Tag Archives: magazines

I need to subscribe to This Meeting Could’ve Been an Email magazine.

Successful Meetings and Meetings Today magazines

Anyway, here’s Wonderwall.

Cover of the March 1923 issue of Modern Priscilla magazine
Modern Priscilla magazine cover, March 1923

The Bootlegger

Cover of the December 4, 1919 issue of Life magazine

Cover of the December 4, 1919 issue of Life magazine

Not to be confused with bootlicker.

A little bit and another little bit about artist Paul Stahr.

History not-so-fun fact:
This issue is dated December 4, 1919.
Prohibition began in the United States on January 17, 1920.

It’s got a cat on it.

Cover for The Countryside Magazine and Suburban Life, April 1917 - art by Paul Bransom
Cover for The Countryside Magazine and Suburban Life, April 1917 – art by Paul Bransom

Along with ads of yore, I also love a good magazine cover.

From my collection, here’s The Countryside Magazine and Suburban Life’s cover for April 1917 (Spring Planting Number) with art by Paul Bransom.

The New York Times has a rather fine obituary/biography of the “Dean of American Animal Artists” here.

Insidious Diseases and Hidden Decay

Would you trust your tree with this man?

“I will go out on a limb for your tree.” — John Davey, probably
Ad for Davey Tree Surgeons found in the April 1917 issue of Countryside / Suburban Life magazine.
Ad for Davey Tree Surgeons found in the April 1917 issue of Countryside / Suburban Life magazine.

Bone shards:

I didn’t realize that tree surgeons were a thing until I read a bit about the profession in a Straight Dope column about Groucho Marx by Cecil Adams. Yes, you should read the entire column.

Way back in the day, Groucho Marx hosted a radio/TV quiz show called “You Bet Your Life. During one show when he was interviewing a tree surgeon, he asked, “Have you ever fallen out of any of your patients?”

Read one heck of an obituary for Groucho here.

And now you know about tree surgeons too.

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A peacock “has angels’ feathers, a devil’s voice, and the walk of a thief.”

It’s been quite a week, so here’s the cover of my copy of January 1934’s Country Life magazine. The masthead has some design issues but the artwork is sublime.

Oh say can you yeeeeeeee-hawwwwww!

The Country Gentleman magazine for July 1926. Cover art by N.C. Wyeth.
The Country Gentleman magazine for July 1926. Cover art by N.C. Wyeth.

In honor of Independence Day, here’s one of my favorite magazine covers in my collection — The July 1926 issue of The Country Gentleman with cover art by American artist (painter/illustrator/muralist) N.C. Wyeth. It was also one of the more elusive magazines for me to track down, but totally worth it.

It’s nice to see Wyeth’s biography is a lot more complete and accessible online than many other illustrators of the era, but sad to find his life ended by a freight train.

Also, it’s no surprise that horses really aren’t very fond of fireworks. Be kind, y’all.

The Little Girl is Right

Magazine ad for Hart Schaffner & Marx - late 40s/early 50s
Guess who forgot to write the month/year/mag again? Umm… I was originally thinking probably late-40s, maybe early-50s. But she appears to be using some sort of Dictaphone or Ediphone, which would place it in the 1920s or earlier. Unless their boss never upgraded the office equipment, which is also entirely plausible. The shirt collar and necktie kind of have that Roaring Twenties look though. I’m talking to myself again, aren’t I. Yes, Clay, you are.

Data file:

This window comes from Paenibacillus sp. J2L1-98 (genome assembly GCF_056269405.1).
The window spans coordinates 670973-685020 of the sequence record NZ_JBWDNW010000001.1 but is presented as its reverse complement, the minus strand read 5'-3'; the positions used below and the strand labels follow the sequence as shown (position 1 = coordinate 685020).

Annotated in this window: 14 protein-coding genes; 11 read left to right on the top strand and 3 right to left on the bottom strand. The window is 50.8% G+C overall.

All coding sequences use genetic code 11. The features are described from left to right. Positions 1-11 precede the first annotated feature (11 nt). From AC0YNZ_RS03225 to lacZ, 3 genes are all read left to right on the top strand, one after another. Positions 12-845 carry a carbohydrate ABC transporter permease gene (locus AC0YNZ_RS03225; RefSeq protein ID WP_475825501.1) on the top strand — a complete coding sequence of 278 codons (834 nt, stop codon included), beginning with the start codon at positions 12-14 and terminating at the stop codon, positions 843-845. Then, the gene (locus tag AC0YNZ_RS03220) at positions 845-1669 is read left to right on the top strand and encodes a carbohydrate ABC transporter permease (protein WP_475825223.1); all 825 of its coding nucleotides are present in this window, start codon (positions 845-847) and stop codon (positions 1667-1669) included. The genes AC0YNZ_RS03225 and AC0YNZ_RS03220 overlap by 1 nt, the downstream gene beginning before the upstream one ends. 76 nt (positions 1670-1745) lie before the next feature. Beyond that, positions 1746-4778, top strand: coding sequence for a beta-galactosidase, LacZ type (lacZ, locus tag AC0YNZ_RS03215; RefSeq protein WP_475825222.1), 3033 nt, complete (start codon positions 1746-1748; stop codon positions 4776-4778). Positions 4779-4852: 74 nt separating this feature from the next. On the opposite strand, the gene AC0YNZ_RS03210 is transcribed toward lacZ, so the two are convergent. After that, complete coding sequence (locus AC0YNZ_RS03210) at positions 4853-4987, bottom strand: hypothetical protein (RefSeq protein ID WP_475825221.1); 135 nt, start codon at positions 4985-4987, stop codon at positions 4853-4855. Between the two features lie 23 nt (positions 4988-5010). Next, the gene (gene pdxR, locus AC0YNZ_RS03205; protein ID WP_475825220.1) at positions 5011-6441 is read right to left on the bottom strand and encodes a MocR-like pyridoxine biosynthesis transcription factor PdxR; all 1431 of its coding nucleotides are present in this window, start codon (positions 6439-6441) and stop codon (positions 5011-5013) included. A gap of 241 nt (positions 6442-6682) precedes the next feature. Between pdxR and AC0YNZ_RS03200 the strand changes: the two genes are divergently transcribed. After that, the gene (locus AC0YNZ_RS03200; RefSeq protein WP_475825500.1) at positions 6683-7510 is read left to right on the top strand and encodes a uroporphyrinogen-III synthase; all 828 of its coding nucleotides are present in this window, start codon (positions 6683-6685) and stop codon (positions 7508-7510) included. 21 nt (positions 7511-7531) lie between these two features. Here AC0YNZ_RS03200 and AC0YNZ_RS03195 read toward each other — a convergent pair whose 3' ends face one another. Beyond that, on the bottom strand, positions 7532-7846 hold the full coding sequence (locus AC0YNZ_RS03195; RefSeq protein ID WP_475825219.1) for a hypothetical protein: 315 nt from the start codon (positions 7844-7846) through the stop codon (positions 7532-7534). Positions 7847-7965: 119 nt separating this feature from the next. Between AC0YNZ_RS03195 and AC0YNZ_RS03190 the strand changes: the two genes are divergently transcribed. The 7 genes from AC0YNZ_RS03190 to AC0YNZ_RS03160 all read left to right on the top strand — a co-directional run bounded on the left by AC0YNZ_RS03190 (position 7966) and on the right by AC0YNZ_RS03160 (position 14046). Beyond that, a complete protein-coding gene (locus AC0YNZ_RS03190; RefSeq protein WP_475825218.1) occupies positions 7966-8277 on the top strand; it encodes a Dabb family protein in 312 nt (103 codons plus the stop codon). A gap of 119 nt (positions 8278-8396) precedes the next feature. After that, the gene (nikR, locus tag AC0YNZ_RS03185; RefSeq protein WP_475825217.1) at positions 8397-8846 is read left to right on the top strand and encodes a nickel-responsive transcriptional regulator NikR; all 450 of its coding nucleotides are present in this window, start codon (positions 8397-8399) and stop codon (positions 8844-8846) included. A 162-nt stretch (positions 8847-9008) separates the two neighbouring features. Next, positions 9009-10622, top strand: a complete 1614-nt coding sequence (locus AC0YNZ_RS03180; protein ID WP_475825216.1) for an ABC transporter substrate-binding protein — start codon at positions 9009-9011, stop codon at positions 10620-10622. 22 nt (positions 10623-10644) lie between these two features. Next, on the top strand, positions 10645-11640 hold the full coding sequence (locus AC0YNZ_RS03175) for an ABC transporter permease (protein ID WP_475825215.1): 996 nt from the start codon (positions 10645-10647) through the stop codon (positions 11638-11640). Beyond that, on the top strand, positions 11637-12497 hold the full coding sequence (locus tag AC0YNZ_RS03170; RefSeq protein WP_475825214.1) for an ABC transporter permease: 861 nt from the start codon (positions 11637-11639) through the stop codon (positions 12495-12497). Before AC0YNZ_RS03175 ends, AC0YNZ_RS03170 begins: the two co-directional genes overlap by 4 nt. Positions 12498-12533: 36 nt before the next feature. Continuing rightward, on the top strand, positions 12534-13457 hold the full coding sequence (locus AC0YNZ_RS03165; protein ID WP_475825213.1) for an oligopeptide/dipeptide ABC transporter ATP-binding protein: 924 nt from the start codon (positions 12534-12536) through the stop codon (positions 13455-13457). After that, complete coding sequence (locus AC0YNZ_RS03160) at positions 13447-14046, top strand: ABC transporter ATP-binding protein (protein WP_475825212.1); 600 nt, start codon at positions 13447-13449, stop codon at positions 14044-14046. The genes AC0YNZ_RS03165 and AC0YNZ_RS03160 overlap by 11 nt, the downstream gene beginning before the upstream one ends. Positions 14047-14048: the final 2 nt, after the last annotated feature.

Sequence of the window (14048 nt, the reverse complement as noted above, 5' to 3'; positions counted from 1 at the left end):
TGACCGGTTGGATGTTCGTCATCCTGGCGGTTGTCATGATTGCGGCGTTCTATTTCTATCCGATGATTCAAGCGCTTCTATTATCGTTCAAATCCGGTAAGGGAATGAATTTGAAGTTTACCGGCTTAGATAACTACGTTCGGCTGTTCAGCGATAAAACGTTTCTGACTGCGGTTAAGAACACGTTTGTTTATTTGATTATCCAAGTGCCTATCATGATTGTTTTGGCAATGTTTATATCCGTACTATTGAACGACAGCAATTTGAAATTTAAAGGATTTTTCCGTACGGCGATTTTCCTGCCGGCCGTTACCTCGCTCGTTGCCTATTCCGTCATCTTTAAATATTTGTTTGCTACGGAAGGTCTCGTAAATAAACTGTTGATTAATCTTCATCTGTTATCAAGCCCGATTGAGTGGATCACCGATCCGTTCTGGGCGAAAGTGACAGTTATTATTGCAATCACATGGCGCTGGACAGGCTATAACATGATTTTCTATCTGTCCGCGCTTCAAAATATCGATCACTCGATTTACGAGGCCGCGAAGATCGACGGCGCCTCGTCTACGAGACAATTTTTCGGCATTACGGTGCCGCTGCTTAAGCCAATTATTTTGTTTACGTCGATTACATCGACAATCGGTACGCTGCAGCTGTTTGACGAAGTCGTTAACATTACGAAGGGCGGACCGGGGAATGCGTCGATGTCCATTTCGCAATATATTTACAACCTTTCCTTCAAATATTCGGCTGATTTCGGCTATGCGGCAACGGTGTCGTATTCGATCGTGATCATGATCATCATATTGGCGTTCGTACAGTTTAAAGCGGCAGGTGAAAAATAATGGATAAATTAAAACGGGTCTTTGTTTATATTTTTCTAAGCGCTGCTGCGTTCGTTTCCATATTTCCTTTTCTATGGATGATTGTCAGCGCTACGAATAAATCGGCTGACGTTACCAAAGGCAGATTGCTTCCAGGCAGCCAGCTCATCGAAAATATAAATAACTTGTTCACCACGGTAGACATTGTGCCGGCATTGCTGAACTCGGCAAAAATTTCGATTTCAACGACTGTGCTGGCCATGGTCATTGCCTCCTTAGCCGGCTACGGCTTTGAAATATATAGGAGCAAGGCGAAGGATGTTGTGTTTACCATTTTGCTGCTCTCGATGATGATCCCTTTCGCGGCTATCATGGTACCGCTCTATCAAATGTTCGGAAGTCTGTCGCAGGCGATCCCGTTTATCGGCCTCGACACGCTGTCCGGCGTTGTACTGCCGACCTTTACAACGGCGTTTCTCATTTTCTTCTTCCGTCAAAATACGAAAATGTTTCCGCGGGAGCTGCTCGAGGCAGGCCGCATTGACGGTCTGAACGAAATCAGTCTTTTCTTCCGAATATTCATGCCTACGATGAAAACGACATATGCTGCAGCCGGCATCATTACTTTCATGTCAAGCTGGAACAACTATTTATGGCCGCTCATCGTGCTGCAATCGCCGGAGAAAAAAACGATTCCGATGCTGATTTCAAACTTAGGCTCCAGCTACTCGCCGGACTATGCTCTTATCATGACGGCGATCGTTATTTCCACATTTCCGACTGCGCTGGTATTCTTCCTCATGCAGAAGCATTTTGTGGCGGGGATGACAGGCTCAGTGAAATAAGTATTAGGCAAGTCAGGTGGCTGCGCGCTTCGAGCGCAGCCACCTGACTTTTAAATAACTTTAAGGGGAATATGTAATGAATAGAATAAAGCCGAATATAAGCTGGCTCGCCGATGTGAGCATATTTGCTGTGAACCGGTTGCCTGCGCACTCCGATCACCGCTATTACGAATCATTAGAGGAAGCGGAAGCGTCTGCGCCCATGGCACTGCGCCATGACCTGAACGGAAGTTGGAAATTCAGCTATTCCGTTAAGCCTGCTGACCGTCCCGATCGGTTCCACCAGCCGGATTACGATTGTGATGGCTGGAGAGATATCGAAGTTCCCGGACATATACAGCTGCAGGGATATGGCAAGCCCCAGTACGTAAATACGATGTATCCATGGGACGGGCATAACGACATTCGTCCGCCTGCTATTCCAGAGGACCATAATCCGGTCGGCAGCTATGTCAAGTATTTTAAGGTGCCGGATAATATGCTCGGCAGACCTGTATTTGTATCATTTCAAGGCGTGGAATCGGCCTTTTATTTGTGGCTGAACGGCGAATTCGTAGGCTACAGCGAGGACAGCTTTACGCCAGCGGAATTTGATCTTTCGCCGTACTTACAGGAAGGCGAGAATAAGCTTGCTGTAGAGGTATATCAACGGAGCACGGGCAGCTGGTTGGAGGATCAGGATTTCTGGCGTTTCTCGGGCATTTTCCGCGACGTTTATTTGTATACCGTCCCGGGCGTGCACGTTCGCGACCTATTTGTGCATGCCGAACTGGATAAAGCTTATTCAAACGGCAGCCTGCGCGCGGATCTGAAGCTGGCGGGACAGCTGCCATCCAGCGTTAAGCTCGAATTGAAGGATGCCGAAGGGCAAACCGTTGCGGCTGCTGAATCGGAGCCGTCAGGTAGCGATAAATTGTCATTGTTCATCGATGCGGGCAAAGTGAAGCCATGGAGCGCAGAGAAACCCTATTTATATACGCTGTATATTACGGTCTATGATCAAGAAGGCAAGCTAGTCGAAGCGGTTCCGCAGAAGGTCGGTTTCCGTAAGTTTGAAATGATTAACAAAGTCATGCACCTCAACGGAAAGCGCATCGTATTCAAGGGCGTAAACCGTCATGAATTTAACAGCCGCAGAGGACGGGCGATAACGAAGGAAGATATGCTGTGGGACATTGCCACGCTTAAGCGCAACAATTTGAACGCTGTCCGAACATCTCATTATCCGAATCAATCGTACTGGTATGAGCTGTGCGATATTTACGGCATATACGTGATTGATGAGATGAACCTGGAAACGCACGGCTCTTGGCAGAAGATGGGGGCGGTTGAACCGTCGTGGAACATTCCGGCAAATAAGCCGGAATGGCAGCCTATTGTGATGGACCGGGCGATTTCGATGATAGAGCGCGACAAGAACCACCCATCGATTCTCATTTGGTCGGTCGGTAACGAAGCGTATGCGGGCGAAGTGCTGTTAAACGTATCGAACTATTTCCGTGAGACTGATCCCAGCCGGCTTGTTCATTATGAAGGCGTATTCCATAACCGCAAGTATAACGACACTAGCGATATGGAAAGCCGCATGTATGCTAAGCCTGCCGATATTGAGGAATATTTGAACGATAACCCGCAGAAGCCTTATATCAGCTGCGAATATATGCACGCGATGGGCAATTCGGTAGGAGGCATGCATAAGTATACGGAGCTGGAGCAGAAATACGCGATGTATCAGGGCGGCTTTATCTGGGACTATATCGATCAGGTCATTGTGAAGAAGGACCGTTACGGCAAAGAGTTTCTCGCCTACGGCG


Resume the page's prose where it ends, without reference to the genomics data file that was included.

This ad must’ve taken place before they invented personal zones.

A bit about the artist Jay Hyde Barnum.

Hey! The company is still around!

A guide to wearing wool in the summer.

And speaking of wool, meet Shrek, the sheep who escaped shearing for six years by hiding in New Zealand caves.

Or perhaps you would prefer a wood suit?

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Bring Yourself to Budget

Full page Budget Tapes & Records ad from the July 8, 1971 issue of Rolling Stone magazine
Full page Budget Tapes & Records ad from the July 8, 1971 issue of Rolling Stone magazine

During my back half of high school and first year of college in the late-80s, I worked at a strip-mall store called Budget Tapes and Records in Bismarck and Fargo, North Dakota. It didn’t pay much, but was definitely one of the coolest jobs around. When I started, CDs were still sold in “long boxes” and beta videos and vinyl were on the way out. And yes, we also sold tobacco accessories for use with tobacco and only tobacco. Tobacco.

The Budget Tapes & Records logo from my era.
The Budget Tapes & Records logo from my era.

So imagine my surprise when I was flipping through an old Rolling Stone magazine and found a full page ad for an earlier version of Budget Tapes and Records. Full page. Rolling Stone magazine. Daaaaaaamn. Also, it appears they were way cooler back then.

Note: Even though the Eighties-era Bismarck and Fargo stores weren’t as cool as the 1971 stores, they were still much cooler than the Williston, North Dakota store. Yeesh.

Another note: Hey! My old boss (and his brother) made it into Billboard magazine back in the day!

Whew. Lots of memories coming back from this gig, few of which I’d share here. Thanks for coming along for the ride.

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This is Sean. Don’t cramp Sean’s style.

1974 magazine ad for Midol.
1974 magazine ad for Midol. 

Fun facts: Midol was originally advertised as a headache, neuralgia and toothache remedy, then later as a cure for hiccups. After that, it headed south.

An anti-spasmodic (antispasmodic these days) drug suppress muscle spasms. Hello, IBS!

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